Families of victims of Quebec police interventions call for greater transparency
Advocates, families want hearings to allow feedback into the way the BEI operates
The families of two people who died during police interventions want the Quebec government to make public a report detailing the first three years of work conducted by the province's police watchdog.
The unit, known in French as the Bureau des Enquêtes Indépendantes (BEI), was created in June 2016, to investigate cases where civilians are seriously injured or killed in police operations.
"This process can't be done behind closed doors," Eve-Marie Lacasse, co-ordinator of Ligue des droits et libertés, said at a news conference Monday alongside the families.
"We demand that this report be the subject of a parliamentary commission, with hearings."
Lacasse said the hearings would allow victims and advocates to give feedback on the unit, which critics say has too close a relationship with the police forces under investigation.
Tracy Wing, whose 17-year-old son Riley Fairholm died in 2018 after being shot by provincial police in Lac-Brome, has contended investigators were slow to question important witnesses and collect evidence.
On Monday, she said she has a question for Public Security Minister Geneviève Guilbault: "When will the public be informed of the version of witnesses and not just the version of police?"
Quebec's police ethics commission is investigating the intervention and the alleged non-compliance of the BEI procedures by SQ officers in Fairholm's case.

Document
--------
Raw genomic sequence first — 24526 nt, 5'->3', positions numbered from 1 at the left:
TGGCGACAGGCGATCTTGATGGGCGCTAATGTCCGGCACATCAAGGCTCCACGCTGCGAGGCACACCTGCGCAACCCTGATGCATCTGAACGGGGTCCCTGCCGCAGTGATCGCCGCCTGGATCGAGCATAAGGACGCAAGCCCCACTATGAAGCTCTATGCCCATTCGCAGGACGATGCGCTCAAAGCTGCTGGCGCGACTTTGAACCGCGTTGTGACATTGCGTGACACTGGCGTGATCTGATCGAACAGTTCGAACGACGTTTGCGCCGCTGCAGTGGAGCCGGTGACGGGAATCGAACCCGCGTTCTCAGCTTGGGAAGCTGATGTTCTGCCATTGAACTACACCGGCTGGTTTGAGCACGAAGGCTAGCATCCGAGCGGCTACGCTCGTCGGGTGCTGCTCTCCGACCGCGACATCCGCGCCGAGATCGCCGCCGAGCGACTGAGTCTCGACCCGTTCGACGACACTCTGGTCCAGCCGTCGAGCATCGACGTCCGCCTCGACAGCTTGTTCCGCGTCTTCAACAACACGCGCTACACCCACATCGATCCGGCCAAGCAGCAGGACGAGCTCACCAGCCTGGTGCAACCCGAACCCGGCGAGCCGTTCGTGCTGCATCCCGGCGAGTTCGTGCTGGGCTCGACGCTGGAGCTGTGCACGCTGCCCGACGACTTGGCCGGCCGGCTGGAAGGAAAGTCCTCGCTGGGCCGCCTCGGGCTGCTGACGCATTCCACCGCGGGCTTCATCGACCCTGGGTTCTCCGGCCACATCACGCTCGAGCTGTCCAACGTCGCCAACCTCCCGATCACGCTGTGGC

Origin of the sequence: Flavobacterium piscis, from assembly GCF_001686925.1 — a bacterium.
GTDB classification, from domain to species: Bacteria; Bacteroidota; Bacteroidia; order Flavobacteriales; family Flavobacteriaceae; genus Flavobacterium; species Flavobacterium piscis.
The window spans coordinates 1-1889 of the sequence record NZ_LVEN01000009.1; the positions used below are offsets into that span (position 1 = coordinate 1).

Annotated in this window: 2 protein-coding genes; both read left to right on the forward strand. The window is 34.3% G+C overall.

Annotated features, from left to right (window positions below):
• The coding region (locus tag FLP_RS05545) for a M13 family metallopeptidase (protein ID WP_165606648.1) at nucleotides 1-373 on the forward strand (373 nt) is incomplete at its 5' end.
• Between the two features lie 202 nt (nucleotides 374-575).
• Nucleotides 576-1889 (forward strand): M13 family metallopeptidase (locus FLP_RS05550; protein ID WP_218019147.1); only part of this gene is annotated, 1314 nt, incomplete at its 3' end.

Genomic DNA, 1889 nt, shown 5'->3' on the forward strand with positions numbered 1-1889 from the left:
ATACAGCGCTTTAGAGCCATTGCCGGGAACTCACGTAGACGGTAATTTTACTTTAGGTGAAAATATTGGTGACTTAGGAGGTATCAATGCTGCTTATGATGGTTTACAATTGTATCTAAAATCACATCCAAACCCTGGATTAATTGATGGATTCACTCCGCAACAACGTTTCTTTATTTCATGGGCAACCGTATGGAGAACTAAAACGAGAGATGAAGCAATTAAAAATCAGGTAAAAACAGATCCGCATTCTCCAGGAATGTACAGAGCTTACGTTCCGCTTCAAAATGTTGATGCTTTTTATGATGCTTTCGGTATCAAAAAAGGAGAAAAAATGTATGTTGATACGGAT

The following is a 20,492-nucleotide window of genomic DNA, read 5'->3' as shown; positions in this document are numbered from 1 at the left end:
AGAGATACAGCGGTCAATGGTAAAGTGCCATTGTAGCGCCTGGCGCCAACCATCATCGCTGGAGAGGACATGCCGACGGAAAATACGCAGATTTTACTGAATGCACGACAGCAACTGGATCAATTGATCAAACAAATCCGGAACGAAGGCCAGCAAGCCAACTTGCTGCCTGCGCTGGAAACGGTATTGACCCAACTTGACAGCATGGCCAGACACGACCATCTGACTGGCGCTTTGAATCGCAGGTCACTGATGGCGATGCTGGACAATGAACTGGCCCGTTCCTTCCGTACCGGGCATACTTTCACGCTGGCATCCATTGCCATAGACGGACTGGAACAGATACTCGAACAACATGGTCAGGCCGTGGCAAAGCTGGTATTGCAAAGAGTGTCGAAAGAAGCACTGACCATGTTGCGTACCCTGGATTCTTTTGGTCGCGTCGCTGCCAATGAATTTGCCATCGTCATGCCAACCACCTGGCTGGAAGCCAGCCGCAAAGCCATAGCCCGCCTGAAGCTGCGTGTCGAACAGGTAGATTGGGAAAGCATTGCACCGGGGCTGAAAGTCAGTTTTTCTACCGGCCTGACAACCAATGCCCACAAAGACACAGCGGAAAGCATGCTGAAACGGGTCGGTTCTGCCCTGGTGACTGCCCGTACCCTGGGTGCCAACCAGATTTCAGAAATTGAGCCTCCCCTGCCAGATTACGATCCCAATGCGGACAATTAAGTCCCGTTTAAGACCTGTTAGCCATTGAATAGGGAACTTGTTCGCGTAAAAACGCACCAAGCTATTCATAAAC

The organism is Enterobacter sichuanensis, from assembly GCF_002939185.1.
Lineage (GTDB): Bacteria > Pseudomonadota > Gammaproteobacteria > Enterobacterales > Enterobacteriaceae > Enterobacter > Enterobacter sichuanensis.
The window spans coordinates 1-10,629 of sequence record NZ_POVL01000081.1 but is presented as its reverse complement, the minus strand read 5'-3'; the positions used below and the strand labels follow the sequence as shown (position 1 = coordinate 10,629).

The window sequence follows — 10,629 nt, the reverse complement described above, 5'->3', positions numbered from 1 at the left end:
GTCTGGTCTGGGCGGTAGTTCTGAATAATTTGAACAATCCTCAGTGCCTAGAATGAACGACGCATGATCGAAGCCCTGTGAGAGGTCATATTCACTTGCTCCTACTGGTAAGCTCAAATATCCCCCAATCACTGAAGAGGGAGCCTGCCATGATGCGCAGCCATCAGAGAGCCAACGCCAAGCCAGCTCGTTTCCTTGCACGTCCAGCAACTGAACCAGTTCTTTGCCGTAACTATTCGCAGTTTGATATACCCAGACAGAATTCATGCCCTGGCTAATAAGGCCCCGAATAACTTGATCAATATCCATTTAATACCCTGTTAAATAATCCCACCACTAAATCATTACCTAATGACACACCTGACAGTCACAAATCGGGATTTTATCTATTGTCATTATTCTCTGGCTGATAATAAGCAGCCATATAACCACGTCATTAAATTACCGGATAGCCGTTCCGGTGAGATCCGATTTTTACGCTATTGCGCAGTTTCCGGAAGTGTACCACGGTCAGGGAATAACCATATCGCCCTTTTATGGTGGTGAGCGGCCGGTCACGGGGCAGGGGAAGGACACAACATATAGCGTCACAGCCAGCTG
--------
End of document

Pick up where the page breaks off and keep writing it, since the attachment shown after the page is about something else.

Conflict of interest?
Cesur Celik, father of the late Koray Kevin Celik, raised concern the BEI's investigation into his son's death by Montreal police officer was staffed by three former members of the same force — a fact that only came to light through an access to information request.
"The BEI is not independent from police and in the case of our son there was clearly a conflict [of interest]," he said the news conference.
Alexandre Popovic, a member of the advocacy group the Coalition contre la répression et les abus policiers, echoed that point.
"We cannot have a case where a former police officer is investigating an event that involved the very same police force he used to work for," said Popovic.
There could be other cases like Celik's, he said, but the information isn't readily available.
Quebec prosecutors have said the force used by officers was justified in Celik's case. The autopsy report indicates his death is attributable to cardio-respiratory arrest caused by intoxication.
In a statement, a spokesperson for Quebec Public Security Minister Geneviève Guilbault said the report would be made public by the middle of next month.
Launching a parliamentary commission would require additional steps, and the support of the majority of each party in the legislature, the spokesperson said.
The BEI said it can't comment on these specific cases because one of them is the subject of a complaint before the police ethics commission, and in one of the cases the family is taking legal action against the BEI.
"In every file that we investigate, the BEI names one investigator that has a special link with the family. Anytime they have questions, or they want to speak about what's happening, they have the number to call this investigator," the police watchdog said.
With files from Jaela Bernstien